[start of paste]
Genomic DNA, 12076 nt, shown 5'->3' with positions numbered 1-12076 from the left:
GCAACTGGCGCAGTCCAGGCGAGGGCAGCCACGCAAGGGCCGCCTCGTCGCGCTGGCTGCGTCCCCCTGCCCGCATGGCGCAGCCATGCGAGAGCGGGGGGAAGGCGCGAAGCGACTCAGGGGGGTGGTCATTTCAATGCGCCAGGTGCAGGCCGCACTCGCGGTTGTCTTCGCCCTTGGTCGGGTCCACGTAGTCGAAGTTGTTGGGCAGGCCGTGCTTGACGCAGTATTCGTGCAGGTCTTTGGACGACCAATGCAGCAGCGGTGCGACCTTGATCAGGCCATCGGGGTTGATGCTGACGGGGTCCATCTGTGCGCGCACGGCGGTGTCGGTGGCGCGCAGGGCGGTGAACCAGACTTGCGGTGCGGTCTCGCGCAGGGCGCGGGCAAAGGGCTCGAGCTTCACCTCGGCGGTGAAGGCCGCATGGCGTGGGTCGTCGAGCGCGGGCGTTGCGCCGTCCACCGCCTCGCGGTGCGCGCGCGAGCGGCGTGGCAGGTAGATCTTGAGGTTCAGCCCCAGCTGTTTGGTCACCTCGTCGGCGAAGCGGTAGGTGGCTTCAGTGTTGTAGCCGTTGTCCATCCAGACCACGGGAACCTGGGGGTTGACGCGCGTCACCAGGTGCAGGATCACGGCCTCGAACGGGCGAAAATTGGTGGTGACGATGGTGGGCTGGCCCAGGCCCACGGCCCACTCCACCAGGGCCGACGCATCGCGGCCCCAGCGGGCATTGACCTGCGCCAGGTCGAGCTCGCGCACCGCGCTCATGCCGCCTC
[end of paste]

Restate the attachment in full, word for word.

Genomic DNA, 12076 nt, shown 5'->3' with positions numbered 1-12076 from the left:
GCAACTGGCGCAGTCCAGGCGAGGGCAGCCACGCAAGGGCCGCCTCGTCGCGCTGGCTGCGTCCCCCTGCCCGCATGGCGCAGCCATGCGAGAGCGGGGGGAAGGCGCGAAGCGACTCAGGGGGGTGGTCATTTCAATGCGCCAGGTGCAGGCCGCACTCGCGGTTGTCTTCGCCCTTGGTCGGGTCCACGTAGTCGAAGTTGTTGGGCAGGCCGTGCTTGACGCAGTATTCGTGCAGGTCTTTGGACGACCAATGCAGCAGCGGTGCGACCTTGATCAGGCCATCGGGGTTGATGCTGACGGGGTCCATCTGTGCGCGCACGGCGGTGTCGGTGGCGCGCAGGGCGGTGAACCAGACTTGCGGTGCGGTCTCGCGCAGGGCGCGGGCAAAGGGCTCGAGCTTCACCTCGGCGGTGAAGGCCGCATGGCGTGGGTCGTCGAGCGCGGGCGTTGCGCCGTCCACCGCCTCGCGGTGCGCGCGCGAGCGGCGTGGCAGGTAGATCTTGAGGTTCAGCCCCAGCTGTTTGGTCACCTCGTCGGCGAAGCGGTAGGTGGCTTCAGTGTTGTAGCCGTTGTCCATCCAGACCACGGGAACCTGGGGGTTGACGCGCGTCACCAGGTGCAGGATCACGGCCTCGAACGGGCGAAAATTGGTGGTGACGATGGTGGGCTGGCCCAGGCCCACGGCCCACTCCACCAGGGCCGACGCATCGCGGCCCCAGCGGGCATTGACCTGCGCCAGGTCGAGCTCGCGCACCGCGCTCATGCCGCCTC